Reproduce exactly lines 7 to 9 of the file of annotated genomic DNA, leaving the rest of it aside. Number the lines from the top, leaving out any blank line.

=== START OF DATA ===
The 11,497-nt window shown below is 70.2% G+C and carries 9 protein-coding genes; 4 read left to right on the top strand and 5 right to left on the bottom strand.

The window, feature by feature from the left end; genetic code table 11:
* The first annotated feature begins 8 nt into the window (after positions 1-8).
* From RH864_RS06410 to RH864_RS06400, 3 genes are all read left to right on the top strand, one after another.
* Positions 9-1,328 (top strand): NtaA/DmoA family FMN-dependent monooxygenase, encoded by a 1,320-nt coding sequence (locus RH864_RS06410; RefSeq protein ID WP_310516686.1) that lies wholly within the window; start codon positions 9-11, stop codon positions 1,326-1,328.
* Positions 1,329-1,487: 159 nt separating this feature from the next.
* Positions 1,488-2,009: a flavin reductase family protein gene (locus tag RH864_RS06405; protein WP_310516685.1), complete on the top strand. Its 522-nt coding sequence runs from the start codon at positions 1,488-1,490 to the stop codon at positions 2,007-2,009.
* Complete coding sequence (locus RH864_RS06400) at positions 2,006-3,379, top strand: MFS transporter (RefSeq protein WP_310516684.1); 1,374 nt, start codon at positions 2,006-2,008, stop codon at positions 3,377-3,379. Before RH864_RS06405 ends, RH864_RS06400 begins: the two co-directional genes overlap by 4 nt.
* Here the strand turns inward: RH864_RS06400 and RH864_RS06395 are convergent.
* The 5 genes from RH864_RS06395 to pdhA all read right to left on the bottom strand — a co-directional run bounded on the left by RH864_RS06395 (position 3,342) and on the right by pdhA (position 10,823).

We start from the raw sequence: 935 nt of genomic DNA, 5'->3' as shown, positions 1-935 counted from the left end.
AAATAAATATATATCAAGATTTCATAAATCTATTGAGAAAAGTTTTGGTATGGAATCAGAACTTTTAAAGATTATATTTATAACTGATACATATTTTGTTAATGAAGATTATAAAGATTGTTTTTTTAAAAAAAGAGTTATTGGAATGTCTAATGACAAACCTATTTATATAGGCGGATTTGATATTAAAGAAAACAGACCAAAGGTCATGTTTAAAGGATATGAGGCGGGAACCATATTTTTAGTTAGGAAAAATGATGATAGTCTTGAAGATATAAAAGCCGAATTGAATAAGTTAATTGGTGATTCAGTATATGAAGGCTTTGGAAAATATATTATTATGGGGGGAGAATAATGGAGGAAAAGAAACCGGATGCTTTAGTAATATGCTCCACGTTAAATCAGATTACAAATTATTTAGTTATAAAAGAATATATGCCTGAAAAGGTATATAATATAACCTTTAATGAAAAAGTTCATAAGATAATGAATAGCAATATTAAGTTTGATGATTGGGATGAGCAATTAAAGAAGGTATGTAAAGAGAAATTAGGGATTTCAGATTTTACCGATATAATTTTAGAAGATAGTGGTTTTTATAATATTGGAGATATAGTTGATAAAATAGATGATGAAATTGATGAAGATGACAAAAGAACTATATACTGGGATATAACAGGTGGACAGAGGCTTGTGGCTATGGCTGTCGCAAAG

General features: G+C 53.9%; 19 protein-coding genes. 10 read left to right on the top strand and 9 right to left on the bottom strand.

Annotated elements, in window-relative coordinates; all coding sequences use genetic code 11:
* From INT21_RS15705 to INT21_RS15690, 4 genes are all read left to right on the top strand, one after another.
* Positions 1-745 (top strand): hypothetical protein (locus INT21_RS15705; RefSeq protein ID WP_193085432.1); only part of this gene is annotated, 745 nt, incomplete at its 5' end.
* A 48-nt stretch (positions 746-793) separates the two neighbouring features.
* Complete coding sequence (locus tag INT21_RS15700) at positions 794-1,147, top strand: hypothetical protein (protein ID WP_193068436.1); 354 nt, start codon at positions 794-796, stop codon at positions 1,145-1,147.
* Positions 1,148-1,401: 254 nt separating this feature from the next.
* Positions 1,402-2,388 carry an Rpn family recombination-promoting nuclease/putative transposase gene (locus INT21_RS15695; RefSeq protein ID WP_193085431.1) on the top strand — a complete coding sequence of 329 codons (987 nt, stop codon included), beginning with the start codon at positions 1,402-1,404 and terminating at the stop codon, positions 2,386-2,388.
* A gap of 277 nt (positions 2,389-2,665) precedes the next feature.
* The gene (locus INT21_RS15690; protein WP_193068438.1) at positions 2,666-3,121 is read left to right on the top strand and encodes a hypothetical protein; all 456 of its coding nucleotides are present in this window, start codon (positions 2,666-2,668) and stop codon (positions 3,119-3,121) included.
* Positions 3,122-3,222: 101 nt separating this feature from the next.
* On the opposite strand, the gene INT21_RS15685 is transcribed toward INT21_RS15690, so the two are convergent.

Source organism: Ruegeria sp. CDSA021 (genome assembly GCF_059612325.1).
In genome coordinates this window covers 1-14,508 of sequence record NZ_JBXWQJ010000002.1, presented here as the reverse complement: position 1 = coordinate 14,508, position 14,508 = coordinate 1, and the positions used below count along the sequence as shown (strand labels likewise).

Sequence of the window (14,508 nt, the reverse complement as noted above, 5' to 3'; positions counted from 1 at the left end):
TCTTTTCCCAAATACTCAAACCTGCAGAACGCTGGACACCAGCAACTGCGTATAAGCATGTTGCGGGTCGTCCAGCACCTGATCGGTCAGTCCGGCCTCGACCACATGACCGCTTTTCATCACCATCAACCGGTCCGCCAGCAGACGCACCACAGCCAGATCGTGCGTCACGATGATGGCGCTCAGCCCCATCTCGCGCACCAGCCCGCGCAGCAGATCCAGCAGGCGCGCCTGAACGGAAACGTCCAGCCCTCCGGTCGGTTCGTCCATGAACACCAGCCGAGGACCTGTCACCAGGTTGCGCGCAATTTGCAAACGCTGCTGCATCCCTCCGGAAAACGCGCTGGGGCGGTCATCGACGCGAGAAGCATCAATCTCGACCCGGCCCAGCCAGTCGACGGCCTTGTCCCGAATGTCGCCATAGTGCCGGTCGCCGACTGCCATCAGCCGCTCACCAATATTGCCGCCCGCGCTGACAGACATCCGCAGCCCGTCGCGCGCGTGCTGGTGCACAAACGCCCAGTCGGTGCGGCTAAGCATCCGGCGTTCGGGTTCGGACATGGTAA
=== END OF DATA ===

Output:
* Positions 1,488-2,009: a flavin reductase family protein gene (locus tag RH864_RS06405; protein WP_310516685.1), complete on the top strand. Its 522-nt coding sequence runs from the start codon at positions 1,488-1,490 to the stop codon at positions 2,007-2,009.
* Complete coding sequence (locus RH864_RS06400) at positions 2,006-3,379, top strand: MFS transporter (RefSeq protein WP_310516684.1); 1,374 nt, start codon at positions 2,006-2,008, stop codon at positions 3,377-3,379. Before RH864_RS06405 ends, RH864_RS06400 begins: the two co-directional genes overlap by 4 nt.
* Here the strand turns inward: RH864_RS06400 and RH864_RS06395 are convergent.